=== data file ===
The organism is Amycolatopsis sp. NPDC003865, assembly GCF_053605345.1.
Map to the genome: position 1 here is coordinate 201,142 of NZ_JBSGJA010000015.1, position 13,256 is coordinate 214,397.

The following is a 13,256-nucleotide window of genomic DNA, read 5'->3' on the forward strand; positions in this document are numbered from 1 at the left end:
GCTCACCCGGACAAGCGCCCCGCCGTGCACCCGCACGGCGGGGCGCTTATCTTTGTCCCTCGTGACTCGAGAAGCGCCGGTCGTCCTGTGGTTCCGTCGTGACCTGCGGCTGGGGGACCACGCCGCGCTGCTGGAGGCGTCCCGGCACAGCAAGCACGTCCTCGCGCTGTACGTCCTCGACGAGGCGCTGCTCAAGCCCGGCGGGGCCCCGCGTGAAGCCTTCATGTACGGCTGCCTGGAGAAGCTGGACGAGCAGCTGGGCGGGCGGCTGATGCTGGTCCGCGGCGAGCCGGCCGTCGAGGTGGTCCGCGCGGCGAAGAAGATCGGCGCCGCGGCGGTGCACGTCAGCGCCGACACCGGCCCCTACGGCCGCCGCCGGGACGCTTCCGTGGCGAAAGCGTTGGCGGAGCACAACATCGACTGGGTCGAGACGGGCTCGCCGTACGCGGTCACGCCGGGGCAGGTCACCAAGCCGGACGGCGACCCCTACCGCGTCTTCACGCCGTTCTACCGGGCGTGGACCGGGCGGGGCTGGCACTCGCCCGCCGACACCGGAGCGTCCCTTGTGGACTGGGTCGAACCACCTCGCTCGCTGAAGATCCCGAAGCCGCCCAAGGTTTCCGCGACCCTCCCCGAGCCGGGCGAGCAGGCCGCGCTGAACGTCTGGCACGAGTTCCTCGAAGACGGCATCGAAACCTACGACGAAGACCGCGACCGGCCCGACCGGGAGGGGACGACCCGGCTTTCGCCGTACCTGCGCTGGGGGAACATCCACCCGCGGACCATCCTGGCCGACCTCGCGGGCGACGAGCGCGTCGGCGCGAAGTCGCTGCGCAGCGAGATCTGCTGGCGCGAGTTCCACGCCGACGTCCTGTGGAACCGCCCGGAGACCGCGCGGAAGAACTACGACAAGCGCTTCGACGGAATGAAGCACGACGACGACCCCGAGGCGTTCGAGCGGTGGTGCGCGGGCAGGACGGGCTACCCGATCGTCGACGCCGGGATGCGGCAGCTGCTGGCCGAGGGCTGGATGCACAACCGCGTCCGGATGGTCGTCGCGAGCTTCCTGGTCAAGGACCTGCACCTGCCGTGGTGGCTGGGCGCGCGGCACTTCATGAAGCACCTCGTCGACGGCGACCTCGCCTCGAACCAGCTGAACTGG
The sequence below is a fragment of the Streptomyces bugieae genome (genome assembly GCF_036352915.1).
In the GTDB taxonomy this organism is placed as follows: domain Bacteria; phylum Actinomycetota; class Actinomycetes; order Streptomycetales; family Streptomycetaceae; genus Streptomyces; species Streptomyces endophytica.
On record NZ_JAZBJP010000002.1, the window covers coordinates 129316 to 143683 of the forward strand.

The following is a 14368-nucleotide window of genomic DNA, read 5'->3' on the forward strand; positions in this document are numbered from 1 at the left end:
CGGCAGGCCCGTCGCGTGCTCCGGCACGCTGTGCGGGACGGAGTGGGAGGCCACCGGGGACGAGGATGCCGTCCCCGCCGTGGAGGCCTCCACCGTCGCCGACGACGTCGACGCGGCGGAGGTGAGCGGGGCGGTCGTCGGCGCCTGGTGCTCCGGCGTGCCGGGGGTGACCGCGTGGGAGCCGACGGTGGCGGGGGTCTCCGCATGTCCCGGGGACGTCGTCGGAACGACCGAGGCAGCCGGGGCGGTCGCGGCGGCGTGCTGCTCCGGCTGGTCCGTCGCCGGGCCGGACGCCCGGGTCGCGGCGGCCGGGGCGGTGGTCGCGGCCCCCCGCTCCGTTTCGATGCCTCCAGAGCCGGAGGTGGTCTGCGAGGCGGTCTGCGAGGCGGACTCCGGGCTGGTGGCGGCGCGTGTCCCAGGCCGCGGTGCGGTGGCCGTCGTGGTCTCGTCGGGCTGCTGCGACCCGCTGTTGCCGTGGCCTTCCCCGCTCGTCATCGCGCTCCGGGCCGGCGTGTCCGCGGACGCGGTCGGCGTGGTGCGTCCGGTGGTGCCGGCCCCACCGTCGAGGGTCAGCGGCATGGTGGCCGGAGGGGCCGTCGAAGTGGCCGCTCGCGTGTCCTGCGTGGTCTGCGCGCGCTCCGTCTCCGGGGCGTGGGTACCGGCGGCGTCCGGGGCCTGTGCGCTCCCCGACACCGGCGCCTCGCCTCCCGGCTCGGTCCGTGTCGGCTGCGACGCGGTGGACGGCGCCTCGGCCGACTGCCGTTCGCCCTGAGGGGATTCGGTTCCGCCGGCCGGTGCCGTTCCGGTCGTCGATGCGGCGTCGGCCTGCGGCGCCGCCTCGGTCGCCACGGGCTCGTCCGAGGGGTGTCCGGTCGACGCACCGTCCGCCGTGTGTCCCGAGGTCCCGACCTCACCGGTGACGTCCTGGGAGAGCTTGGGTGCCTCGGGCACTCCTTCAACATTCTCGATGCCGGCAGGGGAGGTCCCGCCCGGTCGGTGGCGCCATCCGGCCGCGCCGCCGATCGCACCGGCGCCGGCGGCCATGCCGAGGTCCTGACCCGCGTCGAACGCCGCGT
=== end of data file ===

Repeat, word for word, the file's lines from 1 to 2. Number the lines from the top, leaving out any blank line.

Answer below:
The organism is Amycolatopsis sp. NPDC003865, assembly GCF_053605345.1.
Map to the genome: position 1 here is coordinate 201,142 of NZ_JBSGJA010000015.1, position 13,256 is coordinate 214,397.